I Heard You, But, What Do You Mean?
Michael P. Nichols includes the following example in his book, The Lost Art of Listening:
When his son told him he was dropping out of college, he did his best to hide his disappointment, still, he was upset and he needed someone to talk to. So, he called his brother, hoping he would understand. It wasn’t easy for him to talk about his feelings so he started off with small talk. After a few minutes, he told his brother that his son had dropped out of school and that he was very discouraged about it.
There was a pause.
His brother then went on to talk about something else. He was stunned… how could his brother be so unsympathetic? With a lot of effort, he confronted his brother and said, “Didn’t you hear what I said?”
His brother replied that he had never thought of his brother as someone who needed emotional support.
“Sometimes all a person wants is an empathetic ear; all he or she needs is to talk it out. Just offering a listening ear and an understanding heart for his or her suffering can be a big comfort.” ― Roy T. Bennett
How do we know what someone is looking for? Normally, people do not say things just so they can hear themselves speak. Normally, almost always, in fact, people want to be heard.
I connect with the example that Dr. Nichols featured. I am someone who may not appear to need emotional support. I also do not quite know how to ask for it when I do need it. But, that is not the best approach.
We should communicate in a way where our listener can respond in their way, of course.
We should also communicate in a way that expresses our desires to the listener.
Do we just need someone to sit and listen?
Do we need advice?
Do we need their experience?
Do we need sympathy?
It is important to express those things. But, it is more than that.
It is essential that the listener knows that.
If the listener doesn’t know what you want from them, how can they be sure that they show you they are listening. They could listen intently, intentionally, presently, honestly, and fully and STILL not respond in a way that shows the listener that they heard them.
“Listen with curiosity. Speak with honesty. Act with integrity. The greatest problem with communication is we don’t listen to understand. We listen to reply. When we listen with curiosity, we don’t listen with the intent to reply. We listen for what’s behind the words.” ― Roy T. Bennett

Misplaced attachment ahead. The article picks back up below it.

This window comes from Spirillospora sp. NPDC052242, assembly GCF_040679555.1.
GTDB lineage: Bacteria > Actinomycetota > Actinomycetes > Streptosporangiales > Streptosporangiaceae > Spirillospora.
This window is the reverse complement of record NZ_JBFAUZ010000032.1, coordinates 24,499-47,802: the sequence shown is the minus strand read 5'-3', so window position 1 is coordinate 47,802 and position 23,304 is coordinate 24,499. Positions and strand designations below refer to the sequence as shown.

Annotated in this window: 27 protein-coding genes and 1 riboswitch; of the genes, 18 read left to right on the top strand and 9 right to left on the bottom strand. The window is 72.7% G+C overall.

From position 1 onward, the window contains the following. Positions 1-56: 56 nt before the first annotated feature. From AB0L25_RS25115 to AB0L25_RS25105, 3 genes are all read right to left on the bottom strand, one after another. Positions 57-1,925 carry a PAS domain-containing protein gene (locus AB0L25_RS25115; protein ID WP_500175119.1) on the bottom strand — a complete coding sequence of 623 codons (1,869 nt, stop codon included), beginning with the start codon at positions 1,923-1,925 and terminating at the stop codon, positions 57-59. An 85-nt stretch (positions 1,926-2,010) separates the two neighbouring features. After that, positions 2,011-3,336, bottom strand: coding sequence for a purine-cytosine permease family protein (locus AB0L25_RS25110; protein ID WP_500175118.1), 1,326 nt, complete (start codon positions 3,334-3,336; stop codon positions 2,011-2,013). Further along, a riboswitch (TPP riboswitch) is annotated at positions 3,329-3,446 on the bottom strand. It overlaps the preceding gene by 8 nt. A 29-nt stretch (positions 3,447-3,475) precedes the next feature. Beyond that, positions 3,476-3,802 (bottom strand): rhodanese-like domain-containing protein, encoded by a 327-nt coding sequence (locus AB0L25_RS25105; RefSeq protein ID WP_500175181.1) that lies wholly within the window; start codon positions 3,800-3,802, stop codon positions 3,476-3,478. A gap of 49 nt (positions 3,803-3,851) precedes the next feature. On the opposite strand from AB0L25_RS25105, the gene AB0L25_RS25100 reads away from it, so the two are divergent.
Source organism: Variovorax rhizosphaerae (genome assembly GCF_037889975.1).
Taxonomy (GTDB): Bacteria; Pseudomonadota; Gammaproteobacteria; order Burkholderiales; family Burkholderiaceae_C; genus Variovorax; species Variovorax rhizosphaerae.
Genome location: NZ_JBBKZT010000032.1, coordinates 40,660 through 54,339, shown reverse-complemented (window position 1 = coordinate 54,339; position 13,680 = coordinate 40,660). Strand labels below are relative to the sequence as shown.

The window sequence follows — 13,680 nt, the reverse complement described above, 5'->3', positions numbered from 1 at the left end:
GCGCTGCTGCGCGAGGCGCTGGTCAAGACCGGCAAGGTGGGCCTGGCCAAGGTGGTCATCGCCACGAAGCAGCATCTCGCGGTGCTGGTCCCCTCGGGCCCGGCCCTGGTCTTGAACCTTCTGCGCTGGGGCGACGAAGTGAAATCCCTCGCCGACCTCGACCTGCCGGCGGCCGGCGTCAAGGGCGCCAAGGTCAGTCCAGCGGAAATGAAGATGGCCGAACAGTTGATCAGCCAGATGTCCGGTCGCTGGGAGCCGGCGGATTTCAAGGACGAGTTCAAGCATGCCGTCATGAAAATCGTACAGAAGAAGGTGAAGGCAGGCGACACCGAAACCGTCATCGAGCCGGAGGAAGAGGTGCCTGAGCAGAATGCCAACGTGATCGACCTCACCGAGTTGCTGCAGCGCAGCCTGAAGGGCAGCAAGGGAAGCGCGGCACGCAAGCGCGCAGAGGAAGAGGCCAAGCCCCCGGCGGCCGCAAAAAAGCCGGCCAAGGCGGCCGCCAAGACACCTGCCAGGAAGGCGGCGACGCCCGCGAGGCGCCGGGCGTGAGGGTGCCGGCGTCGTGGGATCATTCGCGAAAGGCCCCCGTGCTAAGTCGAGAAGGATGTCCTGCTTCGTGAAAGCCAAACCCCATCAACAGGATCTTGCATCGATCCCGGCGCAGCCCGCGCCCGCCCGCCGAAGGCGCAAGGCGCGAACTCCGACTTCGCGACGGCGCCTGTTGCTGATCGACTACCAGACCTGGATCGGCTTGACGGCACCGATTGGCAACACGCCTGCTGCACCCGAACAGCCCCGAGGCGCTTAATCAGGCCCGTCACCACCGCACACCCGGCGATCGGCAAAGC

What is the implicit message of what people are saying?
Seek it out. Ask for it. Find it.
People are not going to always tell you explicitly. People do not want to have to do that.
Many times, people will want you to seek out their intentions, to seek out what it is that they want to discuss and also why they want to discuss or share whatever it is they want to.
Someone could say something to you and you could ask 100 questions but they could all be the wrong questions in the eyes of the speaker.
People all want different things. What do the people you care about want?
Why might a student share with a professor that their family is experiencing great conflict? Do they just want an extension on the paper that is due next week? Maybe. But, maybe not.
Why might a child tell their parent that they don’t think they are good at basketball? Do they just want to stop playing on the team? Maybe. But, maybe not.
Why might a coworker tell you that their spouse does not want to go out for dinner? Do they just want to make conversation? Maybe. But, maybe not.
We often do not know the real reasons that people share things.
Think about it for a second, when is the last time that you felt someone really truly fully understood the reason that you shared something with them?
If it does not happen frequently for you, why would you then expect to be able to understand what others are trying to say without asking?
If we listen just to act interested or to get something, how does that make the other person feel? Not good. We should never listen to someone just for our own benefit. I doubt that we would ever want someone to listen to us solely to benefit themselves.
We should treat people the way that they’d like to be treated, ask them what they’d like to hear from us if we don’t know, and always always always be ourselves, be true, and show them why we care.
If we don’t know, we should ask. If we do know, we should confirm. At the very least, even if the speaker just confirms you, you know that you had it right.
Comprehension is the most integral part of listening, if we are not able to understand and then absorb what the speaker is saying to us, why are they talking at all?
“Listening is defined as to give attention with the ear; attend closely for the purpose of hearing; give ear.”